This post was written by guest contributor, Lindsey Hoffman.
A good friend of mine in high-school was (still is) a figure skater. I rarely had the opportunity to see her in her element on the ice, but occasionally on a Friday night she and I would watch her competition tapes. We’d do this while baking cookies and dreaming about the future, or we’d just skip the baking altogether and go right for the cookie dough. To this day, she probably has no idea just how I marveled at the art she so seamlessly commanded. I would watch as she did circle after circle on the ice, swaying this way and that, completing jumps and spins as if it were as easy as setting a top on a smooth surface and letting it go. I was amazed.
Elegant. Natural. Rhythmic. Refined. Smooth. Beautiful. She was a picture of grace.
I wanted to be that picture of grace, too. This friend made every movement appear easy and natural. For a split second I would daydream about my own debut on the ice. “Maybe it really is as simple as she makes it appear,” I’d think. Only then would I remember all of the times she’d practice–often after school and sometimes in the early mornings. She dedicated so many hours on and off the ice to become the skater she is today.
All of the grace and beauty I witnessed in her wasn’t without years of labor and dedication.
Sometimes this friend had a crowd to cheer her on, but most days it was just she and the ice and her coach. She used to tell me how she’d set goals for herself when it was her day to practice alone. She determined ahead of time to push herself hardest on the days when no one else was watching. There was something in her that propelled her to refine her skill and build fresh perspective–something I knew nothing about when it came to ice skating.
It’s been several years since I had those far off thoughts that skating might actually be a natural talent for me. I’ve learned by experience since then that simply skating across the ice at a steady pace isn’t as easy as it looks!
I think about this when I consider the season of Advent–often times we enter into this time of year with the goal of coming out a graceful figure skater, when in reality we feel and look more like a roughed-up hockey player.
It’s easy to preach to ourselves come October/November that this year is going to be different. We will move about, grace-filled and elegant, carrying a calm, quiet, steady presence everywhere we go. There will be no last minute shopping or impulse purchases for the sake of convenience. We will create plenty of margin for togetherness and carve out space for cherishing the Advent season for everything it is. We determine that the outcome will leave us more graceful this time around, but often times (at least for myself personally) I don’t put in the effort to walk away from December as a graceful figure skater. Not even close.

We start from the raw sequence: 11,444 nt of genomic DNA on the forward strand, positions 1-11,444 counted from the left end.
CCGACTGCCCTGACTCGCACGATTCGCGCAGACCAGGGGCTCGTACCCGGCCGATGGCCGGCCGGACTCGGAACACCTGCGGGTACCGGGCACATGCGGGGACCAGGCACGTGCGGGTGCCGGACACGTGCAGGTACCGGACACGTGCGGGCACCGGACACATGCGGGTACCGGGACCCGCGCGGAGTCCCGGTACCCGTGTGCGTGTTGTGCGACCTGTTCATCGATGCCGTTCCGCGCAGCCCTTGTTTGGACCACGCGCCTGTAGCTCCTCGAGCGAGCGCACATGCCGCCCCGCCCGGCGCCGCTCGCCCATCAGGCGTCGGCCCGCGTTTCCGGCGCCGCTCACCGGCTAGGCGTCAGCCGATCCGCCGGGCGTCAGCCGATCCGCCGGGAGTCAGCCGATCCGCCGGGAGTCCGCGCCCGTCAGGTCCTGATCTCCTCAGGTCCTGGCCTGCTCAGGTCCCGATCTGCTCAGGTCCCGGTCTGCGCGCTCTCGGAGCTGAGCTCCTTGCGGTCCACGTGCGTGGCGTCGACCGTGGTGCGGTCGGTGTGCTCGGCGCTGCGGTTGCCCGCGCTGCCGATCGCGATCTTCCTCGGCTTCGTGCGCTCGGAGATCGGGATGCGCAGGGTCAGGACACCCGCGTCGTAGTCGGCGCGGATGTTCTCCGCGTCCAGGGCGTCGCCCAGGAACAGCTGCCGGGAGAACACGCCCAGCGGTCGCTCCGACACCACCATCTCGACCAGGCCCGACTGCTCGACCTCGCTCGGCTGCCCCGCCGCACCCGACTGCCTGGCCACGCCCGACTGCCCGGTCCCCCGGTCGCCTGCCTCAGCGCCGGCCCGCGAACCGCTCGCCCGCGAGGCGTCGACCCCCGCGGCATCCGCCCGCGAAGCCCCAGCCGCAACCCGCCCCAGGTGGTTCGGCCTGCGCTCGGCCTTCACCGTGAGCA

Year after year, I find myself attempting this balancing act of festive splendor and cherishing the gift. The one true gift.
My desire is to have an outwardly simple Christmas season while I focus more inwardly on the reason for Advent. Somehow though, when Christmas is over each year, I realize that most of what I wanted from the season ended up forgotten again or muted out by my intense focus on balancing “all the things.” I am left feeling discouraged instead of redeemed.
This year, I am clinging to a simple truth, which might just be the start of graceful living:
“Stay awake and pray, so that you won’t enter into temptation. The spirit is willing, but the flesh is weak.” –Mt. 26.41
This is exactly where I find myself this December. My spirit is willing to embrace the truest parts of the season, but my flesh is so weak. I can’t expect to celebrate the gift of Jesus and savor Him as the sacred blessing that He is if I am counting on my flesh to carry me through.
It doesn’t matter what my intentions are–if I just expect my spirit’s whispers to magically be heard over the noise of my flesh, the whispers will be drowned out again. Just like my friend who has dedicated years of her life to achieve such a graceful presence on the ice, I need to spend time investing in the heart behind my celebrations.
Honestly, it doesn’t matter if I scale back on the decorations or buy less of this and make more of that. It counts for nothing, unless my heart is in the right place.
I can do all of the right things outwardly this season and set goals to become better here and less stressed there; but the thing is, no amount of goal setting and scaling back will eliminate the balancing act. These things will only add to it, unless my heart behind each decision is intentional. The simple thing that Jesus told His disciples to do years and years ago is the profound thing I need to hold onto and practice this December.